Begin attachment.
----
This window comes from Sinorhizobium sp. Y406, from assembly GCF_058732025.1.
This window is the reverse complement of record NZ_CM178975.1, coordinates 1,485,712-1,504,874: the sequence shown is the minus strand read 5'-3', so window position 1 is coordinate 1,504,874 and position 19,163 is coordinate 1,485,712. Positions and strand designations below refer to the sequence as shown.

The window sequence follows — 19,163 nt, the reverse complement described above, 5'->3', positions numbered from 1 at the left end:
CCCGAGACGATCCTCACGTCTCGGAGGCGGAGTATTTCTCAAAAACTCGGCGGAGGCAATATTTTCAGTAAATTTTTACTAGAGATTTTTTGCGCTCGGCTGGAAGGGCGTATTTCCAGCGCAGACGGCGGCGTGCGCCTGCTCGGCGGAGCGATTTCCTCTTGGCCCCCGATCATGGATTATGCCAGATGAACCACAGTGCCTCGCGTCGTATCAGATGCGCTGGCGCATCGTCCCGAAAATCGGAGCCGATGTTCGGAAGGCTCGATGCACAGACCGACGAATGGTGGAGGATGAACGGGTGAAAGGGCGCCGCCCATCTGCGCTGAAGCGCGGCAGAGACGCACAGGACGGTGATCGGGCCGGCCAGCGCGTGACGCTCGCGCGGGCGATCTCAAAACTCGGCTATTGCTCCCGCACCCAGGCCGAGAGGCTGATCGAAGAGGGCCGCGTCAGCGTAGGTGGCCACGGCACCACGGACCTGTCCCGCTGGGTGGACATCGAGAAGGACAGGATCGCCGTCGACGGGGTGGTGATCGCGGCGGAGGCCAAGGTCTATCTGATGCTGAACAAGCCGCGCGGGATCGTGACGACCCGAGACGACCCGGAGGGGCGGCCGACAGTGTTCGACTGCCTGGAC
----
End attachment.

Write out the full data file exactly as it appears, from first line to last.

This window comes from Sinorhizobium sp. Y406, from assembly GCF_058732025.1.
This window is the reverse complement of record NZ_CM178975.1, coordinates 1,485,712-1,504,874: the sequence shown is the minus strand read 5'-3', so window position 1 is coordinate 1,504,874 and position 19,163 is coordinate 1,485,712. Positions and strand designations below refer to the sequence as shown.

The window sequence follows — 19,163 nt, the reverse complement described above, 5'->3', positions numbered from 1 at the left end:
CCCGAGACGATCCTCACGTCTCGGAGGCGGAGTATTTCTCAAAAACTCGGCGGAGGCAATATTTTCAGTAAATTTTTACTAGAGATTTTTTGCGCTCGGCTGGAAGGGCGTATTTCCAGCGCAGACGGCGGCGTGCGCCTGCTCGGCGGAGCGATTTCCTCTTGGCCCCCGATCATGGATTATGCCAGATGAACCACAGTGCCTCGCGTCGTATCAGATGCGCTGGCGCATCGTCCCGAAAATCGGAGCCGATGTTCGGAAGGCTCGATGCACAGACCGACGAATGGTGGAGGATGAACGGGTGAAAGGGCGCCGCCCATCTGCGCTGAAGCGCGGCAGAGACGCACAGGACGGTGATCGGGCCGGCCAGCGCGTGACGCTCGCGCGGGCGATCTCAAAACTCGGCTATTGCTCCCGCACCCAGGCCGAGAGGCTGATCGAAGAGGGCCGCGTCAGCGTAGGTGGCCACGGCACCACGGACCTGTCCCGCTGGGTGGACATCGAGAAGGACAGGATCGCCGTCGACGGGGTGGTGATCGCGGCGGAGGCCAAGGTCTATCTGATGCTGAACAAGCCGCGCGGGATCGTGACGACCCGAGACGACCCGGAGGGGCGGCCGACAGTGTTCGACTGCCTGGAC